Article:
The independent London newspaper

Scandal in the wind

Guardian journalist Amelia Gentleman, who broke the story of the Windrush victims, says none of them thought they would have to wait so long for justice

25 June, 2020 — By Amelia Gentleman

January 1948 – Jamaicans on board the Empire Windrush

LAST Friday I watched a group of five survivors of the Windrush scandal deliver a petition signed by 130,000 people to Downing Street calling on the government to speed up compensation payments and to implement all the recommendations in the Windrush Lessons

Learned review, which analysed what caused the scandal and sets out the steps the government needs to take to put things right.

It felt disheartening to see them having to spend their time protesting once again about their treatment, after two years of apologies and promises of reform from three home secretaries and two prime ministers. None of them thought they would have been waiting so long for justice.

But perhaps their activism paid off, because on Tuesday afternoon, the Home Office unexpectedly announced that it would after all be adopting all 30 recommendations from the Wendy Williams review, which commits ministers to ensuring all the department’s policies are “rooted in humanity”, and obliges them to embark on a “scrupu­lous” evaluation of the hostile environment immigration legislation that caused the scandal.

There have been so many commitments to reform that it might be tempting to feel sceptical about new promises, but if the Home Office really does implement these recommendations, then the department’s whole culture of “disbelief and carelessness” will need to change, and that has to be welcomed.

The Empire Windrush

I’ve been writing about the Windrush scandal for the Guardian for two and a half years now, and the reporting has involved some very bleak moments, meeting people who lost their homes and their jobs, were denied healthcare, or in extreme cases arrested, detained and deported to countries they last visited as children half a century ago.

Initially it was dispiriting to see how little political interest there was in the emerging news that thousands of people had been wrongly classified as illegal immigrants by the Home Office, despite the catastrophic conse­quences that ensued.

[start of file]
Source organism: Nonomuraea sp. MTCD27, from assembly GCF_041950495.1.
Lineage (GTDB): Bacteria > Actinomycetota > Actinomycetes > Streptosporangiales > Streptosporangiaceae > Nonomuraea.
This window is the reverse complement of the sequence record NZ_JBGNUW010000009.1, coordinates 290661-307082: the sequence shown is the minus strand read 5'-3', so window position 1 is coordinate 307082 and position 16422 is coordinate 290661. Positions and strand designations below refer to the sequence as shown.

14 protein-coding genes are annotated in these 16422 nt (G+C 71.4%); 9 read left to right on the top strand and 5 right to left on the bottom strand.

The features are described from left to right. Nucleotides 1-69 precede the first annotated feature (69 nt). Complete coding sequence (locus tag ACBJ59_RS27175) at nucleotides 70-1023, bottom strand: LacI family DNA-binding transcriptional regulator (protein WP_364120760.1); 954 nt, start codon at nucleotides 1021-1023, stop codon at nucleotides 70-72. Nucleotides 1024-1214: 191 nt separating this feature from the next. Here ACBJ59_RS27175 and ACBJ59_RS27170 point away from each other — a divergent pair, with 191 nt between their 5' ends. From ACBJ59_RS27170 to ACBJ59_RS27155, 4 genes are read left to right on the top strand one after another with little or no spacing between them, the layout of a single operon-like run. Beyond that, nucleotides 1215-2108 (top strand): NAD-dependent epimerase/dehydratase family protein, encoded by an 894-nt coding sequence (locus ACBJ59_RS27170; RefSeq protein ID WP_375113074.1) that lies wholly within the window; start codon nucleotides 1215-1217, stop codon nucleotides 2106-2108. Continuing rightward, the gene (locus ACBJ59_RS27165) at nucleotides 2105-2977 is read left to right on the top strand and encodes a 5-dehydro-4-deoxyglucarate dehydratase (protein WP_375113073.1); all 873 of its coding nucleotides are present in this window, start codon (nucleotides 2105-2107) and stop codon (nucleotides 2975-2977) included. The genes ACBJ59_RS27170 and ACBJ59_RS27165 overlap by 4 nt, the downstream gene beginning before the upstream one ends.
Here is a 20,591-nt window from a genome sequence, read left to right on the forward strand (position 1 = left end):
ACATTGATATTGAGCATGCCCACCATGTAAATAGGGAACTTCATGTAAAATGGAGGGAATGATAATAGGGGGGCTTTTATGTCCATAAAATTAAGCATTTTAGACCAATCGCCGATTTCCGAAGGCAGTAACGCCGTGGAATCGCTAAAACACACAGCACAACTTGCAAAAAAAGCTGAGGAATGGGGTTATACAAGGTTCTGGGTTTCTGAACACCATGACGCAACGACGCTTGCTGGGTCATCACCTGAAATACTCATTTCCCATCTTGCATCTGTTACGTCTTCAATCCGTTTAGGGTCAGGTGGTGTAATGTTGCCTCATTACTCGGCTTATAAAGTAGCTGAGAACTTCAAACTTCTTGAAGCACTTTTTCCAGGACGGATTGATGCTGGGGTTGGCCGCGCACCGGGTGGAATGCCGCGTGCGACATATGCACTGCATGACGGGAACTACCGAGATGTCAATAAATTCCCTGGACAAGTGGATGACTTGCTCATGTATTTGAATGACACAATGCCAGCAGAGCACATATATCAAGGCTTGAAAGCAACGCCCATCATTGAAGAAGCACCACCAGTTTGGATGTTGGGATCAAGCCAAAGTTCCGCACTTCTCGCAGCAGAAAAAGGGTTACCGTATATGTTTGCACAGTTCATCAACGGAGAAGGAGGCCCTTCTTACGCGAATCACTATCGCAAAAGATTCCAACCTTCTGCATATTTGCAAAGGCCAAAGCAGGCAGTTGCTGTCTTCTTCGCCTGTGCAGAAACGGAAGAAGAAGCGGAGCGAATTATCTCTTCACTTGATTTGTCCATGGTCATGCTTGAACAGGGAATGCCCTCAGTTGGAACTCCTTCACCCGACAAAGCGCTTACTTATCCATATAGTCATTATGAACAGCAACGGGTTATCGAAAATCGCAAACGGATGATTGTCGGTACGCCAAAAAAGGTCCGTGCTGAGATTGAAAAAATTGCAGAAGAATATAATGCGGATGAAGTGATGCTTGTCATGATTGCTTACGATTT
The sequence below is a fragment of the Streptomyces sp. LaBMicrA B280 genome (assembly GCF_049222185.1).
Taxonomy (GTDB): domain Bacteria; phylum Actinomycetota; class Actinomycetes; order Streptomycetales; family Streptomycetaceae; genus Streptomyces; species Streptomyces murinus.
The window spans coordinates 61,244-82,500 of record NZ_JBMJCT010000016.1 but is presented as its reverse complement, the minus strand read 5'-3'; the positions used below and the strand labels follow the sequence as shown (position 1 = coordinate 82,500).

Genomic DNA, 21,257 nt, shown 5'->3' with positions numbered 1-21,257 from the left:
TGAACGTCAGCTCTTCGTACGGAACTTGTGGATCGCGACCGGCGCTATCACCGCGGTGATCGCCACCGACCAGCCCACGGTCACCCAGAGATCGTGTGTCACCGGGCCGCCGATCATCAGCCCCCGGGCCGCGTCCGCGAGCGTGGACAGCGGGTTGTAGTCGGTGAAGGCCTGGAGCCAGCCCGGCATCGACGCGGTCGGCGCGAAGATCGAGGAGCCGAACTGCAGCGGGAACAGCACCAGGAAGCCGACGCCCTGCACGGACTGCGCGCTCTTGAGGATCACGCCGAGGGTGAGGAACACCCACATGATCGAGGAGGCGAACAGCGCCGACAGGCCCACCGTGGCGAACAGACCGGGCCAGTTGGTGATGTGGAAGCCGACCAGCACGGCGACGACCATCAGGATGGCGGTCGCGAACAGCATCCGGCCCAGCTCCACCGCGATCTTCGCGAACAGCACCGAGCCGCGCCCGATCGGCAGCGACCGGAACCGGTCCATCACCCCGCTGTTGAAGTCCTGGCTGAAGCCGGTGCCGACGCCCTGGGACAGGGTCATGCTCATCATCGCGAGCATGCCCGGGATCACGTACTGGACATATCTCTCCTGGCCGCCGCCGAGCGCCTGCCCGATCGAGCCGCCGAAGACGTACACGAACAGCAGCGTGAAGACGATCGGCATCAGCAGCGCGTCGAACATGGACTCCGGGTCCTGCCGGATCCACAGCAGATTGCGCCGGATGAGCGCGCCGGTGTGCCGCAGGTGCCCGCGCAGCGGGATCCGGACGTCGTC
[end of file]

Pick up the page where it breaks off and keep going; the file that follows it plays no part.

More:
And yet there have been some positive moments when it seemed like real political change might come about as result of the journalism, and the activism of campaigners like Patrick Vernon, who organised last week’s petition.

The first came in April 2018, when outrage about the treatment of people like Camden resident Michael Braithwaite reached a peak, and forced the resignation of Home Secretary Amber Rudd. This week’s announcement feels like it could be equally significant.

Guardian journalist Amelia Gentleman

Braithwaite – the Camden special needs teaching assistant who was sacked from his job after 15 years, because his employers decided he was an illegal immigrant, (despite the fact he had lived here for more than 50 years since arriving in London aged nine) – was with the group outside Downing Street last week.

He has been tireless in his attempts to make people understand the life-shattering impact of being told repeatedly by government officials that you have no right to live in the country that you call your own.

Every time I meet him I remember that this has been an international and national scandal, but it is also one that has touched many people in Camden.

I was startled to discover that one of the people I interviewed about losing his job and home because of the Home Office mistakes had worked for years in the 1970s at the (now closed) Henley’s garage which stood at the end of the street in Camden where I lived in as a child.

Lawyers at Camden Community Law Centre have been wrestling with this issue for years. Judy Griffith, who worked for Camden council for years as a carer and as traffic warden, is still struggling with debts accrused during the period when she was miscategorised as an illegal resident.

It is profoundly upsetting to hear about the difficulties they continue to face. I really hope they are not still campaigning for justice when Windrush Day comes around again next June 22.


Share this story

Post a comment